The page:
The United States deployed six satellites during two separate launches from Florida and California on June 30.
In Florida, the Space Development Agency launched its first two satellite missions, Mandrake II and Laser Interconnect Networking Communications System (LINCS) and the Prototype On-orbit Experimental Testbed (POET) payload, from the Cape Canaveral Space Force Station.
The launch, supported by SpaceX’s Transporter 2, an all-rideshare Falcon 9 mission, carried aboard SDA’s first two sets of experimental satellites, designed and built with government and industry partners, to gather data on optical communication terminal (OCT) performance in low-Earth orbit (LEO), along with the POET payload to demonstrate on-orbit data fusion, proving out core capabilities required for SDA’s future development efforts.
Optical links between space, air, and ground assets offer significantly higher data rates and lower latency when compared to conventional radio frequency links, and demonstrate a pathway of getting real-time data to warfighter.
Once on-orbit, POET will demonstrate integration of a third-party multiple intelligence (multi-INT) data fusion software application in a LEO satellite modular and upgradeable mission software suite running in an edge-processor that is representative of what is planned for the National Defense Space Architecture’s (NDSA) Tranche 0 constellation.
“SDA is relying on OCTs to get massive amounts of data off of sensors and into warfighters’ hands faster than has ever been possible,” said Derek Tournear, SDA director. “Today’s missions will provide real-world data that we can use to verify our engineering assumptions and space-qualify a significant emerging technology.” He continued, “The lessons learned from on-orbit experiments and tests will directly impact future SDA missions, in line with our spiral development concept.”
On Mandrake II, SDA is working with government partners DARPA and Air Force Research Laboratory to evaluate the pointing, acquisition, and tracking algorithms that allow for OCTs to establish and maintain high-speed communication links. The mission will also characterize data transfer rates and optical link performance between space vehicles in LEO and from space to ground. Immediately after separation from the launch vehicle, the pair of Mandrake II space vehicles will gradually drift apart on orbit, allowing for tests at increasing ranges up to 2,400 kilometers.
For the LINCS mission, SDA teamed with General Atomics (GA) to collect the same general data as the Mandrake II mission with OCTs designed and manufactured by GA that offer increased performance. SDA and GA will also take this technology a step further by demonstrating space-to-air optical links between a LINCS space vehicle and a specially developed OCT pod for the MQ-9 Reaper unmanned aerial vehicle. In addition to increasing bandwidth, optical links are also more difficult to detect and disrupt than traditional communication links, enhancing communication in less- and non-permissive environments.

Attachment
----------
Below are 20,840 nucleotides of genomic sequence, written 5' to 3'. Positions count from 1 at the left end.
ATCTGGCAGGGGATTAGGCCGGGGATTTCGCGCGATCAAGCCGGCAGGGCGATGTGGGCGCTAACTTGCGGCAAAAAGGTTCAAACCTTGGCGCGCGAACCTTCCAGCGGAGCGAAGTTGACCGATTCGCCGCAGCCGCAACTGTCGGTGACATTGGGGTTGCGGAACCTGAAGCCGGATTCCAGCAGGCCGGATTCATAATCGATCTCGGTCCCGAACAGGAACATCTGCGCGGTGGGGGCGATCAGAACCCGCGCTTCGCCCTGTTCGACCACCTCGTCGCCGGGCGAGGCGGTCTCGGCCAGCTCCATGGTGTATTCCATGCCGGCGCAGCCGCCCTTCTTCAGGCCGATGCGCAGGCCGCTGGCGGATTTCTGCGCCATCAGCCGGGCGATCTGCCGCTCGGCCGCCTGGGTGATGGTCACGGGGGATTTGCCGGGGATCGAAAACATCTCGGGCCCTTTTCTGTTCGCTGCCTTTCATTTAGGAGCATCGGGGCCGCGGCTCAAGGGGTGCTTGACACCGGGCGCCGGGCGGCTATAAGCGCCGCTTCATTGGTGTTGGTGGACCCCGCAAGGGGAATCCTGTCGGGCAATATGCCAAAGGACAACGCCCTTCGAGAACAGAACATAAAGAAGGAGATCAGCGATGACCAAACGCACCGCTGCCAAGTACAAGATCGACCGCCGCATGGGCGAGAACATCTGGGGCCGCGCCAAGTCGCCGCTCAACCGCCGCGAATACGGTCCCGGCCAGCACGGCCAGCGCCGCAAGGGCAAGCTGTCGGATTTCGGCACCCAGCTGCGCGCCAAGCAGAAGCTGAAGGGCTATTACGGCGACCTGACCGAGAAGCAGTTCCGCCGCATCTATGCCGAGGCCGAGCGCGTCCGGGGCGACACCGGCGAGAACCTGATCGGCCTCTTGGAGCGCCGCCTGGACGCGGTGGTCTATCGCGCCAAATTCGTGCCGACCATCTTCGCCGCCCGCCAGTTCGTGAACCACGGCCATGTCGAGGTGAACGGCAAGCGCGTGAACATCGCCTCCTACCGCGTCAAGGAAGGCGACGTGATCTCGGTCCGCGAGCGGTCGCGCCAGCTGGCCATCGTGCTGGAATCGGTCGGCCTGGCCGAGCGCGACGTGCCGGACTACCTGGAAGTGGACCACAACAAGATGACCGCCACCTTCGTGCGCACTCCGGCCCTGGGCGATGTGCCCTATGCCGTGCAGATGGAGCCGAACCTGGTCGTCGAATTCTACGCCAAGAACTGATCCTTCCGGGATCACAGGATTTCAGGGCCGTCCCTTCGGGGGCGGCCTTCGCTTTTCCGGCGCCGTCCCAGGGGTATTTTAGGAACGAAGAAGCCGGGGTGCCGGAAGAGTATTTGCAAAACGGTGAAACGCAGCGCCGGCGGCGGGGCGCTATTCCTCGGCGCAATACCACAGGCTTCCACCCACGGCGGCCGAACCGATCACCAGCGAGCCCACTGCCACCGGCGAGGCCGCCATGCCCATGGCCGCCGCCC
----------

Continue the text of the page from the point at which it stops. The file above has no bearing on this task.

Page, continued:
In California, the US Space Force (USSF) Space and Missile Systems Center (SMC) and VOX Space, a Virgin Orbit subsidiary, successfully launched four research and development satellites on Virgin Orbit’s LauncherOne from the Mojave Air and Space Port.
The mission, designated STP-27VPA, demonstrated commercially available solutions for placing USSF satellite capabilities on-orbit from a non-traditional location.
STP-27VPA is the first DoD mission to utilize VOX Space’s “LauncherOne” air-launch system, deploying from a modified 747 aircraft.
The air-launch is a technique in which a rocket is launched from under the wing of a jet aircraft, rather than from a traditional launch pad on the ground.
“Congratulations to the VOX Space and SMC team on today’s successful demonstration, an important milestone in expanding space access,” said Col. Tim Sejba, program executive officer for Space Development Corps. “The success of our Rapid Agile Launch Initiative is a critical component in SMC’s pivot to a more resilient space enterprise.”
The DoD experimental satellites onboard the VOX Space launch include R&D missions sponsored by the United States Army Space and Missile Defense Command, the Naval Information Warfare Center Pacific, and the Missile Defense Agency. These experiments and demonstrations will advance multiple technologies related to CubeSat-based laser communications, localized space-based communication networks, radio frequency measurement technology, and autonomous maneuvering systems. All of these satellites will demonstrate advanced space technologies and accelerate the fielding of future space systems for US government agencies and operational space capabilities for the USSF and DoD.
“We are very excited about today’s successful launch,” said Col. Carlos Quinones, director of the DoD Space Test Program. “Today the DoD Space Test Program and VOX Space met the congressional goal to procure a new DoD launch capability and agilely deliver R&D payloads to orbit.”